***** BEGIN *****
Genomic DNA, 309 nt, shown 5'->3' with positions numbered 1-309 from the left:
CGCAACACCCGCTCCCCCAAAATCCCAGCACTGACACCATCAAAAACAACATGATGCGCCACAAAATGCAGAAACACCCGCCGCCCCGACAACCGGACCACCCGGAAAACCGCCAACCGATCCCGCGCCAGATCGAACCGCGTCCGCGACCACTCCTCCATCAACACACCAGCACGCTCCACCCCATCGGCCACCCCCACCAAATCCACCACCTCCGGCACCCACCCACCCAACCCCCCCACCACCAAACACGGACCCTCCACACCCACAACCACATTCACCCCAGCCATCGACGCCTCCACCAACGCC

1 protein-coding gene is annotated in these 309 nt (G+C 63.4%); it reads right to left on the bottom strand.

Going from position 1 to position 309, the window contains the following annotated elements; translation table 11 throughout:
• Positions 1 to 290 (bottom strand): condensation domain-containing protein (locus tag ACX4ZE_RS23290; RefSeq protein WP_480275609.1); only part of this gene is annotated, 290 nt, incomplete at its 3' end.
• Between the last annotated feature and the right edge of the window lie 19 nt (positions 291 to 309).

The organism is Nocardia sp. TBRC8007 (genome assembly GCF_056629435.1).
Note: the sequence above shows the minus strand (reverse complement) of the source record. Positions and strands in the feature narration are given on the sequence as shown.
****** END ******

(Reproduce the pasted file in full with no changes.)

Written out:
Genomic DNA, 309 nt, shown 5'->3' with positions numbered 1-309 from the left:
CGCAACACCCGCTCCCCCAAAATCCCAGCACTGACACCATCAAAAACAACATGATGCGCCACAAAATGCAGAAACACCCGCCGCCCCGACAACCGGACCACCCGGAAAACCGCCAACCGATCCCGCGCCAGATCGAACCGCGTCCGCGACCACTCCTCCATCAACACACCAGCACGCTCCACCCCATCGGCCACCCCCACCAAATCCACCACCTCCGGCACCCACCCACCCAACCCCCCCACCACCAAACACGGACCCTCCACACCCACAACCACATTCACCCCAGCCATCGACGCCTCCACCAACGCC

1 protein-coding gene is annotated in these 309 nt (G+C 63.4%); it reads right to left on the bottom strand.

Going from position 1 to position 309, the window contains the following annotated elements; translation table 11 throughout:
• Positions 1 to 290 (bottom strand): condensation domain-containing protein (locus tag ACX4ZE_RS23290; RefSeq protein WP_480275609.1); only part of this gene is annotated, 290 nt, incomplete at its 3' end.
• Between the last annotated feature and the right edge of the window lie 19 nt (positions 291 to 309).

The organism is Nocardia sp. TBRC8007 (genome assembly GCF_056629435.1).
Note: the sequence above shows the minus strand (reverse complement) of the source record. Positions and strands in the feature narration are given on the sequence as shown.